Shakespeare's Sonnets Translation Sonnet 22
My glass shall not persuade me I am old So long as youth and thou are of one date; But when in thee time’s furrows I behold, Then look I death my days should expiate. For all that beauty that doth cover thee Is but the seemly raiment of my heart, Which in thy breast doth live, as thine in me. How can I then be elder than thou art? O therefore, love, be of thyself so wary As I, not for myself, but for thee will, Bearing thy heart, which I will keep so chary As tender nurse her babe from faring ill. Presume not on thy heart when mine is slain; Thou gav’st me thine not to give back again.
My mirror will not convince me that I am old
As long as you are youthful;
But when I see the marks of time on your body,
Then I expect that death will end my days.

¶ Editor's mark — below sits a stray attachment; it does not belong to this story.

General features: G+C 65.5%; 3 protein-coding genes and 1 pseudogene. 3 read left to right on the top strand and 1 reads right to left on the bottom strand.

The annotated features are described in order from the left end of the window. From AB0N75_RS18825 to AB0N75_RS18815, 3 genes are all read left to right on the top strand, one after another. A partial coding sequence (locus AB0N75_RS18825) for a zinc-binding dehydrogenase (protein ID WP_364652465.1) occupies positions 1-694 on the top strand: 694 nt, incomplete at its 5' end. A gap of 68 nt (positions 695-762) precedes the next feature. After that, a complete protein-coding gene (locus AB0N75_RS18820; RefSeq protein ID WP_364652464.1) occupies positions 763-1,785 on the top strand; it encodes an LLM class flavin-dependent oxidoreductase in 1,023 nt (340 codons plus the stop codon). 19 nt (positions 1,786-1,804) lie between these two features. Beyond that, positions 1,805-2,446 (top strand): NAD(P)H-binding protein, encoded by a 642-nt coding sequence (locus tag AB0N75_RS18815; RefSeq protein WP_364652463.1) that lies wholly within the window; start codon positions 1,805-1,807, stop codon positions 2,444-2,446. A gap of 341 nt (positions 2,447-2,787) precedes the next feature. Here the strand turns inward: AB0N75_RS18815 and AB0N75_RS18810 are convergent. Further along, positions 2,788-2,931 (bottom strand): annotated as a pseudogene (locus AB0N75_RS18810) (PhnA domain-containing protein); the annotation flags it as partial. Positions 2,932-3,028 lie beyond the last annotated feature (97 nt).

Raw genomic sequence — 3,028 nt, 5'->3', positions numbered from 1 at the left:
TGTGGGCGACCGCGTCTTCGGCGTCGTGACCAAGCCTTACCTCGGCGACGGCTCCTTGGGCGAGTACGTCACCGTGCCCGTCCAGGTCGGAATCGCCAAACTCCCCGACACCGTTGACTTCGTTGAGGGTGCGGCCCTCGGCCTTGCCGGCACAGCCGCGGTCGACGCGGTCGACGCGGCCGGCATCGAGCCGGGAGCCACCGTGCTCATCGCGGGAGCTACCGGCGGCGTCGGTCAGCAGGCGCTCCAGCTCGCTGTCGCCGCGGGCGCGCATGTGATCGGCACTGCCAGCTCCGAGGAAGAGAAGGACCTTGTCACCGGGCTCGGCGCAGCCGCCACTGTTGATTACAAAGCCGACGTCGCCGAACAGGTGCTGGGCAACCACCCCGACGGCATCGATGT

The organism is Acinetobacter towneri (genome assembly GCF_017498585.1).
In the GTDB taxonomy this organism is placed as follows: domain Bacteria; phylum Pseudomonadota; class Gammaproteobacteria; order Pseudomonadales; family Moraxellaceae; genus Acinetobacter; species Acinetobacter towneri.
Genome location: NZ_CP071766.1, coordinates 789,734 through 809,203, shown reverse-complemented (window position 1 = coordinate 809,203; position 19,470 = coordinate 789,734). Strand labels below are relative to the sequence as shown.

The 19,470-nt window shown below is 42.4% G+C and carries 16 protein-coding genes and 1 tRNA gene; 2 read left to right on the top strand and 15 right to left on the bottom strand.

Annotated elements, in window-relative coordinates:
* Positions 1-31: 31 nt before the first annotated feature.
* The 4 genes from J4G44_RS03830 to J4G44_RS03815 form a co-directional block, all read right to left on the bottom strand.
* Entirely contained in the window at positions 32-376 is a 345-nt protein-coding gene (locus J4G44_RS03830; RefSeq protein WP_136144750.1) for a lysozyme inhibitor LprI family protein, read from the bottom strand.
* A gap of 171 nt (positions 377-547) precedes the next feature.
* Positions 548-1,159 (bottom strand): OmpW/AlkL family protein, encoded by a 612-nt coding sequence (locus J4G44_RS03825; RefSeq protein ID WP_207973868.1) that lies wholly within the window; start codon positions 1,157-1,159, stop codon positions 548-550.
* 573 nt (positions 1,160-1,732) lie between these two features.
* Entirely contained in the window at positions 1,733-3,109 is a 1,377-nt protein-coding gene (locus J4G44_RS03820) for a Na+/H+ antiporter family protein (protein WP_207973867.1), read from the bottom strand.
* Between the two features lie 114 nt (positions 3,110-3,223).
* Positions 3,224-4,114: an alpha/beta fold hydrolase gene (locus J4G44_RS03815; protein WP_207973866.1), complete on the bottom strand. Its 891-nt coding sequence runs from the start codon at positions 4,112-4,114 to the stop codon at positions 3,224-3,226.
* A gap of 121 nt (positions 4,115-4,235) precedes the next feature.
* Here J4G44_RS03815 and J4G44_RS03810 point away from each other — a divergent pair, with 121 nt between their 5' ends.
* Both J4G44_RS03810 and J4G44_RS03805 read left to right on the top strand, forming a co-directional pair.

Because the beauty that covers you
Is the clothing that my heart wears,
And my heart lives in your chest, as yours lives in mine.
How can I then be older than you are?
Therefore, my love, take care of yourself
As I will take care, not for my sake, but for yours,
Carrying your heart, which I will be so careful of
Like a tender nurse keeping her baby from harm.
Do not presume you can take your heart back when mine has been slain;
You gave me yours not to give back again.
LitCharts A+ members also get exclusive access to:
- Downloadable translations of every Shakespeare play and sonnet
- Downloads of 961 LitCharts Lit Guides
- Explanations and citation info for 21,980 quotes covering 961 books
- Teacher Editions for every Lit Guide
- PDFs defining 136 key Lit Terms